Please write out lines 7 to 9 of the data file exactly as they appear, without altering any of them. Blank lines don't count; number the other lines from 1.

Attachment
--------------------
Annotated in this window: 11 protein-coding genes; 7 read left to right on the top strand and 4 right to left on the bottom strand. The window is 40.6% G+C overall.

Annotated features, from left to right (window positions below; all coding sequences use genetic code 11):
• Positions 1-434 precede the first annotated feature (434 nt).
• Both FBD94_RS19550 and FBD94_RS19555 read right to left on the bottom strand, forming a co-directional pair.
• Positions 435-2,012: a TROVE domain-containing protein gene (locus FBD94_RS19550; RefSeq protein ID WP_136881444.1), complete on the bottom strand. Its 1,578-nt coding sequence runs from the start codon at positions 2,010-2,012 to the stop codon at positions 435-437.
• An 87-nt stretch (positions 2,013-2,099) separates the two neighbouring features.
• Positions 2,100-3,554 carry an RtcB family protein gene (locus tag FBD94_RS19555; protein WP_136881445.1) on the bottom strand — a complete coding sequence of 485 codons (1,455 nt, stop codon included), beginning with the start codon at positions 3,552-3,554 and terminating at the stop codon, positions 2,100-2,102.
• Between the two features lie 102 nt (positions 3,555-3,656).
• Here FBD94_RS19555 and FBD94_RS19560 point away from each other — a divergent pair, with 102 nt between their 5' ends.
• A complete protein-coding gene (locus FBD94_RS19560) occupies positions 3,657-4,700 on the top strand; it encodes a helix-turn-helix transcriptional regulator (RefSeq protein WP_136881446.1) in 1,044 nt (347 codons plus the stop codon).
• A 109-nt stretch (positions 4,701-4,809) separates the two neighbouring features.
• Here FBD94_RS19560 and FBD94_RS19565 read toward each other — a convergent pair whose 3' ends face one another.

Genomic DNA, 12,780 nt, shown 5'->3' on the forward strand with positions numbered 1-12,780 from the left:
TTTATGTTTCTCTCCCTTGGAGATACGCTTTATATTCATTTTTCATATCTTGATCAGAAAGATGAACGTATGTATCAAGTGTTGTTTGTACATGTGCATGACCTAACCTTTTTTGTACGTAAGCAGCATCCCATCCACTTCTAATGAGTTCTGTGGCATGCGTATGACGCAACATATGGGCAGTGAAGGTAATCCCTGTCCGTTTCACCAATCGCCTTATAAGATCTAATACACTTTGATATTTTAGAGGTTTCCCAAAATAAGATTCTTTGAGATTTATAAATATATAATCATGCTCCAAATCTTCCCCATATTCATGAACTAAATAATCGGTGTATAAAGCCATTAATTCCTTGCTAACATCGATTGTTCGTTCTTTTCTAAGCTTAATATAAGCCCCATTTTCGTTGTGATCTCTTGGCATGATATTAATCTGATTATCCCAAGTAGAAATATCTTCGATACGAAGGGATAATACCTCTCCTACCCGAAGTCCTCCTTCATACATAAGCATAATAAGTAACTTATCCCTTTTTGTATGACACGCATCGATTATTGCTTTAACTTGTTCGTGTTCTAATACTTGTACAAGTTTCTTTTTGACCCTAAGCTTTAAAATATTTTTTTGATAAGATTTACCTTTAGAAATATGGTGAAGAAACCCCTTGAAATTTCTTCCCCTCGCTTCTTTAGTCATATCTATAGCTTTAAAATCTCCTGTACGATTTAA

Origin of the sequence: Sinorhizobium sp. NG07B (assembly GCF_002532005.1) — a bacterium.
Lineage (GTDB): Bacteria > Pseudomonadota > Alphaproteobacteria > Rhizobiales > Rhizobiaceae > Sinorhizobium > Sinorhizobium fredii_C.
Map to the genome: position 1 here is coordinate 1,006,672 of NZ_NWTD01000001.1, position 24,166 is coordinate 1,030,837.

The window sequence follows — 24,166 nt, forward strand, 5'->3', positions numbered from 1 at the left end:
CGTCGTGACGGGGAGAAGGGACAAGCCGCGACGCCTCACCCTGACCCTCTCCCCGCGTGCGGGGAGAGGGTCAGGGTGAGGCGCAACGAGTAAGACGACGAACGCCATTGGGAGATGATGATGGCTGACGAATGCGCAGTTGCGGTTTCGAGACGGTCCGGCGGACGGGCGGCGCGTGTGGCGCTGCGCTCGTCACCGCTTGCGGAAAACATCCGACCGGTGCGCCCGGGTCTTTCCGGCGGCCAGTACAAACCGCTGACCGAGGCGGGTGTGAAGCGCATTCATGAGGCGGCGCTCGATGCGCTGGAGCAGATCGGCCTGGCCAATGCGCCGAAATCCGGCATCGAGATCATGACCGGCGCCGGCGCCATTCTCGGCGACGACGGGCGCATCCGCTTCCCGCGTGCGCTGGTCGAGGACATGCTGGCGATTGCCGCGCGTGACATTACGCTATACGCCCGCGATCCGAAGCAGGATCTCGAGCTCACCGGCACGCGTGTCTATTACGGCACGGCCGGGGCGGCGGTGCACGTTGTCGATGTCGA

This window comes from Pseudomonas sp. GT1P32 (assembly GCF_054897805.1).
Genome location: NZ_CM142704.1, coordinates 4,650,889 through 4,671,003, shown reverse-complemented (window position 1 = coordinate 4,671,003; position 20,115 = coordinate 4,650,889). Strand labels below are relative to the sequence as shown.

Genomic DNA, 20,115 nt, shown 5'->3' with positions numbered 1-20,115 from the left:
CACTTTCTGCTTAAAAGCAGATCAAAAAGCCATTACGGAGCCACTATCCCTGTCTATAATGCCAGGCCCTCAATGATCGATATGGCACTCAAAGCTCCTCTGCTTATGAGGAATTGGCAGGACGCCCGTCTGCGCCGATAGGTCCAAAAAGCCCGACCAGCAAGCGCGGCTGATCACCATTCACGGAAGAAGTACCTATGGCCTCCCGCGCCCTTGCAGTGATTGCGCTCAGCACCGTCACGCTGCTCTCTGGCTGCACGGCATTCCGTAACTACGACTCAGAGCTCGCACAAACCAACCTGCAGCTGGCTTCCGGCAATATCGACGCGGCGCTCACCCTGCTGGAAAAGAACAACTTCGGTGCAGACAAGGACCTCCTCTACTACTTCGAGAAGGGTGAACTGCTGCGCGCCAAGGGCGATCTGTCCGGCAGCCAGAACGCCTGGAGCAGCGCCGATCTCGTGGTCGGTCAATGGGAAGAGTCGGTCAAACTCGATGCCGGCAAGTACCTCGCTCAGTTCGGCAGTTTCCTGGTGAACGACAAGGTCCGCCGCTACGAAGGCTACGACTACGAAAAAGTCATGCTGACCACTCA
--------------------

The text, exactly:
• Positions 2,100-3,554 carry an RtcB family protein gene (locus tag FBD94_RS19555; protein WP_136881445.1) on the bottom strand — a complete coding sequence of 485 codons (1,455 nt, stop codon included), beginning with the start codon at positions 3,552-3,554 and terminating at the stop codon, positions 2,100-2,102.
• Between the two features lie 102 nt (positions 3,555-3,656).
• Here FBD94_RS19555 and FBD94_RS19560 point away from each other — a divergent pair, with 102 nt between their 5' ends.